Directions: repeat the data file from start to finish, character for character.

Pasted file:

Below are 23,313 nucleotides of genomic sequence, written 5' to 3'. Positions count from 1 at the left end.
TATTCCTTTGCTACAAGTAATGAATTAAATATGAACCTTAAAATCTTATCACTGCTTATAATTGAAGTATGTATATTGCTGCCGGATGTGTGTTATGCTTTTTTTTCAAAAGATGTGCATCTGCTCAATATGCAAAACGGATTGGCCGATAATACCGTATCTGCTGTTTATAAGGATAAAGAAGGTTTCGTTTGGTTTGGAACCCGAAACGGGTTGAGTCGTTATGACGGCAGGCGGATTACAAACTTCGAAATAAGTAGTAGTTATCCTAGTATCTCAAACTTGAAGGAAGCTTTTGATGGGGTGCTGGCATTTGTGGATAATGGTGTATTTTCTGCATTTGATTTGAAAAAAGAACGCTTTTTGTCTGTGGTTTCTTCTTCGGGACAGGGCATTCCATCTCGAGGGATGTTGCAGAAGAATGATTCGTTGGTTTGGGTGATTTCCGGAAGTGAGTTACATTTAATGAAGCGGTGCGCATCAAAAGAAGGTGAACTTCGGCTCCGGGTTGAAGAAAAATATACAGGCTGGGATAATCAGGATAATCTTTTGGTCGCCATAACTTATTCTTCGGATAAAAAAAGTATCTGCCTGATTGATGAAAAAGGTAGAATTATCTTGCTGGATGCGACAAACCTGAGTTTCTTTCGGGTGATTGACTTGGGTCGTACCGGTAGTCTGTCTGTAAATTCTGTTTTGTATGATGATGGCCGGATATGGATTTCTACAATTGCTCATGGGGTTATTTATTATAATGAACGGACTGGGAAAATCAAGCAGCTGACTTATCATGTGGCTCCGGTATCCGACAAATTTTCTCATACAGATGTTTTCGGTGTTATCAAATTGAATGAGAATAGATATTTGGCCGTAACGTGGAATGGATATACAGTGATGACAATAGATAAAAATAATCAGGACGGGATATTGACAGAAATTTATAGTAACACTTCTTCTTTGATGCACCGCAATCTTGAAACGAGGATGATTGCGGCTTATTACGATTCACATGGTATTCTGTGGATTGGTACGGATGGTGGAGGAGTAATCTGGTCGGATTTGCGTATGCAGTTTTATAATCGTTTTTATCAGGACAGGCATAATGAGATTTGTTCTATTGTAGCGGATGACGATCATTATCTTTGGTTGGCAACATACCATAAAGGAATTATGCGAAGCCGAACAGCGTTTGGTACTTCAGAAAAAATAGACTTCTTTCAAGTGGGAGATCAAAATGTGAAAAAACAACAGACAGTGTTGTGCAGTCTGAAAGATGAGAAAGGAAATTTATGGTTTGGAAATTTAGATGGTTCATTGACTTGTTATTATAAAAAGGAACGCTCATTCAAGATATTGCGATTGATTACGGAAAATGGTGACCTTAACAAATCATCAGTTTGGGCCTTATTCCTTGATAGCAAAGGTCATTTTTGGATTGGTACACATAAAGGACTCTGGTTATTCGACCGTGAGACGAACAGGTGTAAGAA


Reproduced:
Below are 23,313 nucleotides of genomic sequence, written 5' to 3'. Positions count from 1 at the left end.
TATTCCTTTGCTACAAGTAATGAATTAAATATGAACCTTAAAATCTTATCACTGCTTATAATTGAAGTATGTATATTGCTGCCGGATGTGTGTTATGCTTTTTTTTCAAAAGATGTGCATCTGCTCAATATGCAAAACGGATTGGCCGATAATACCGTATCTGCTGTTTATAAGGATAAAGAAGGTTTCGTTTGGTTTGGAACCCGAAACGGGTTGAGTCGTTATGACGGCAGGCGGATTACAAACTTCGAAATAAGTAGTAGTTATCCTAGTATCTCAAACTTGAAGGAAGCTTTTGATGGGGTGCTGGCATTTGTGGATAATGGTGTATTTTCTGCATTTGATTTGAAAAAAGAACGCTTTTTGTCTGTGGTTTCTTCTTCGGGACAGGGCATTCCATCTCGAGGGATGTTGCAGAAGAATGATTCGTTGGTTTGGGTGATTTCCGGAAGTGAGTTACATTTAATGAAGCGGTGCGCATCAAAAGAAGGTGAACTTCGGCTCCGGGTTGAAGAAAAATATACAGGCTGGGATAATCAGGATAATCTTTTGGTCGCCATAACTTATTCTTCGGATAAAAAAAGTATCTGCCTGATTGATGAAAAAGGTAGAATTATCTTGCTGGATGCGACAAACCTGAGTTTCTTTCGGGTGATTGACTTGGGTCGTACCGGTAGTCTGTCTGTAAATTCTGTTTTGTATGATGATGGCCGGATATGGATTTCTACAATTGCTCATGGGGTTATTTATTATAATGAACGGACTGGGAAAATCAAGCAGCTGACTTATCATGTGGCTCCGGTATCCGACAAATTTTCTCATACAGATGTTTTCGGTGTTATCAAATTGAATGAGAATAGATATTTGGCCGTAACGTGGAATGGATATACAGTGATGACAATAGATAAAAATAATCAGGACGGGATATTGACAGAAATTTATAGTAACACTTCTTCTTTGATGCACCGCAATCTTGAAACGAGGATGATTGCGGCTTATTACGATTCACATGGTATTCTGTGGATTGGTACGGATGGTGGAGGAGTAATCTGGTCGGATTTGCGTATGCAGTTTTATAATCGTTTTTATCAGGACAGGCATAATGAGATTTGTTCTATTGTAGCGGATGACGATCATTATCTTTGGTTGGCAACATACCATAAAGGAATTATGCGAAGCCGAACAGCGTTTGGTACTTCAGAAAAAATAGACTTCTTTCAAGTGGGAGATCAAAATGTGAAAAAACAACAGACAGTGTTGTGCAGTCTGAAAGATGAGAAAGGAAATTTATGGTTTGGAAATTTAGATGGTTCATTGACTTGTTATTATAAAAAGGAACGCTCATTCAAGATATTGCGATTGATTACGGAAAATGGTGACCTTAACAAATCATCAGTTTGGGCCTTATTCCTTGATAGCAAAGGTCATTTTTGGATTGGTACACATAAAGGACTCTGGTTATTCGACCGTGAGACGAACAGGTGTAAGAA